CeBIT 2016 – The Difference of a Year

May The Fourth Be With You

About the only thing in plenty at CeBIT Australia 2016, is Sphero BB-8 prizes in exchange for your SPAM address.

Poster of the first Smartwatch Keyboard
Some UI’s were just not meant to be

A couple of years ago 3D printing was all the rage at CeBIT. Last year two technologies dominated the “ooh, shiny” bucket, drones and home automation (IoT) technologies.

This year my assessment of the CeBIT 2016 exhibition was more muted. Yes Cloud was there, but not in the Salesforce dominating way of previous years. Mobile developers, and app startups still have a presence, but far more mainstream.

Table Computer
Reminds me of the original MS Surface Table Computer. Still not as cool as the computer in The Island though

Big data is making a splash of course, as is Virtual Reality. Universities were keen to show their research on solar powered everything (including cars), robotics, and VR. And that was it really.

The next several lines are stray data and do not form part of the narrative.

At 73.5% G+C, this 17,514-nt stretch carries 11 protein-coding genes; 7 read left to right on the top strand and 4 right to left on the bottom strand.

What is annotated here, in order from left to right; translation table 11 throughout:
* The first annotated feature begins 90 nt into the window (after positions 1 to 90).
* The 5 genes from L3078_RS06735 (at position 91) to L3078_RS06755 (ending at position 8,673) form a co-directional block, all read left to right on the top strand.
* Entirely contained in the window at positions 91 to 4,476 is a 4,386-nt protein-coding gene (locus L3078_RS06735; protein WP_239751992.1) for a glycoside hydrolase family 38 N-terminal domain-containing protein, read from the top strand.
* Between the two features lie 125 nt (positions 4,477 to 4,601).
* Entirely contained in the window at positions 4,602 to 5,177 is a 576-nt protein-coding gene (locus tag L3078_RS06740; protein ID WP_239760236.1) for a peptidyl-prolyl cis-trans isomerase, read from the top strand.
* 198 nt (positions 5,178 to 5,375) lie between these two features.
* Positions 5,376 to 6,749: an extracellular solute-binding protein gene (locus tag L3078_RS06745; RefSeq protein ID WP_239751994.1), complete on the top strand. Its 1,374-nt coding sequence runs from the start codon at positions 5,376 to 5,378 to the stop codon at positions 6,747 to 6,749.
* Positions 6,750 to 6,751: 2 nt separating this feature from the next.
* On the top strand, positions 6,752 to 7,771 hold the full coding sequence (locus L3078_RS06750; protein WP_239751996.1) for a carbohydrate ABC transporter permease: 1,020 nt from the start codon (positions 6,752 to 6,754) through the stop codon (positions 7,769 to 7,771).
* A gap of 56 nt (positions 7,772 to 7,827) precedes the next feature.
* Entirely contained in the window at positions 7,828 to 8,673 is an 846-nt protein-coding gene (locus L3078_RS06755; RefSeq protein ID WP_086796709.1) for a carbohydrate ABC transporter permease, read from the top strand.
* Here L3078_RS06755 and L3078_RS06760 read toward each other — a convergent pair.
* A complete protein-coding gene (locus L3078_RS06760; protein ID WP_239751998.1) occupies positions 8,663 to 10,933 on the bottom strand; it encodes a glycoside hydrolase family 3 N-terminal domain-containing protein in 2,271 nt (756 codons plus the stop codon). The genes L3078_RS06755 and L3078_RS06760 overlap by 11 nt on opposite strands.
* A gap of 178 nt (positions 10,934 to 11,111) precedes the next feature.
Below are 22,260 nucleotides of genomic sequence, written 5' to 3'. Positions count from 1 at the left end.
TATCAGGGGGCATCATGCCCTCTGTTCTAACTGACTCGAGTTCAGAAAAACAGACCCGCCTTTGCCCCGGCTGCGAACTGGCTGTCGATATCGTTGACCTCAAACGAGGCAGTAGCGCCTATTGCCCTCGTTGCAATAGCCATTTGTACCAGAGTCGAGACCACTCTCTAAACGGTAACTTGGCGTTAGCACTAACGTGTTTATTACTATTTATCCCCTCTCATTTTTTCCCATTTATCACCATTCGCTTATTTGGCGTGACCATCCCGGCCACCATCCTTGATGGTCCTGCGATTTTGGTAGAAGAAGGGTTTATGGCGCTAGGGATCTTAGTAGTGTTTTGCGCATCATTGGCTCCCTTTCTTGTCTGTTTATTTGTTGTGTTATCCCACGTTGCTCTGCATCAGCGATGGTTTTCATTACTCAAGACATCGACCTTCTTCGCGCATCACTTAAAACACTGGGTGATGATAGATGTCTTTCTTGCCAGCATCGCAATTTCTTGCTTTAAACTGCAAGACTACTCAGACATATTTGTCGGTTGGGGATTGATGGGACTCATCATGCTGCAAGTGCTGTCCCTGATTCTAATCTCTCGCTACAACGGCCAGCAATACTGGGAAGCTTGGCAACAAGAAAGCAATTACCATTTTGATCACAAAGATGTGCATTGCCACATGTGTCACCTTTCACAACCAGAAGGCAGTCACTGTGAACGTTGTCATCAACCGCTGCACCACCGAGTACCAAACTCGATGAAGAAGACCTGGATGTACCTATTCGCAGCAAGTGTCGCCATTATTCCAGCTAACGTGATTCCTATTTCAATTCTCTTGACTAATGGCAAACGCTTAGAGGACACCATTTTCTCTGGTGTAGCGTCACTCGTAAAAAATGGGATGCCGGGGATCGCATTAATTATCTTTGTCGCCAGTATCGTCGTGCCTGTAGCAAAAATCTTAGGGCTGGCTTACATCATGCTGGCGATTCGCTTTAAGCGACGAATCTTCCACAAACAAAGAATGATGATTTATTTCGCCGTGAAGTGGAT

It wasn’t that shiny new technologies, at the top of Gartner’s hype cycle, weren’t represented. It’s more that there are enough of these to blend into the overall noise of the exhibition. The promise of SMAC (Social, Mobile, Analytics, and Cloud) has traversed the trough of disillusionment to whatever the plateau is, and now considered mainstream.

Notable omissions included:

  • Microsoft – I’d expect their Azure IoT play in competition to IBM and SAS, not to mention the shiny promise of “holographic computing” with Hololens
  • Cisco – Where’s the Fog Computing and SDN?
  • Intel – Everything from RealSense 3D to IoT
  • Slack – They’re in country now, HQ in Melbourne
  • Uber – We know what they do, but what are they going to do?
  • Tesla – Wall Power Packs, the ‘S’, even video of the ‘3’, supercharger stations?
  • Apple – let’s face it, they never come to CeBIT, CES, MWC, AWE, E3 or anything other than their own
  • Salesforce.com – Big Data, Visualisation?
  • Google – From mobile to maps and everything inbetween
  • AWS – IoT, Big Data
  • Samsung – Personal VR, mobility, wearables?
  • Sony – PlaystationVR
  • Telstra, Optus, VHA, NBNco

Where I thought 90 minutes was going to be a stretch to see all the exhibitors, it was more than enough to see the entire floor and chat to a couple of exhibitors.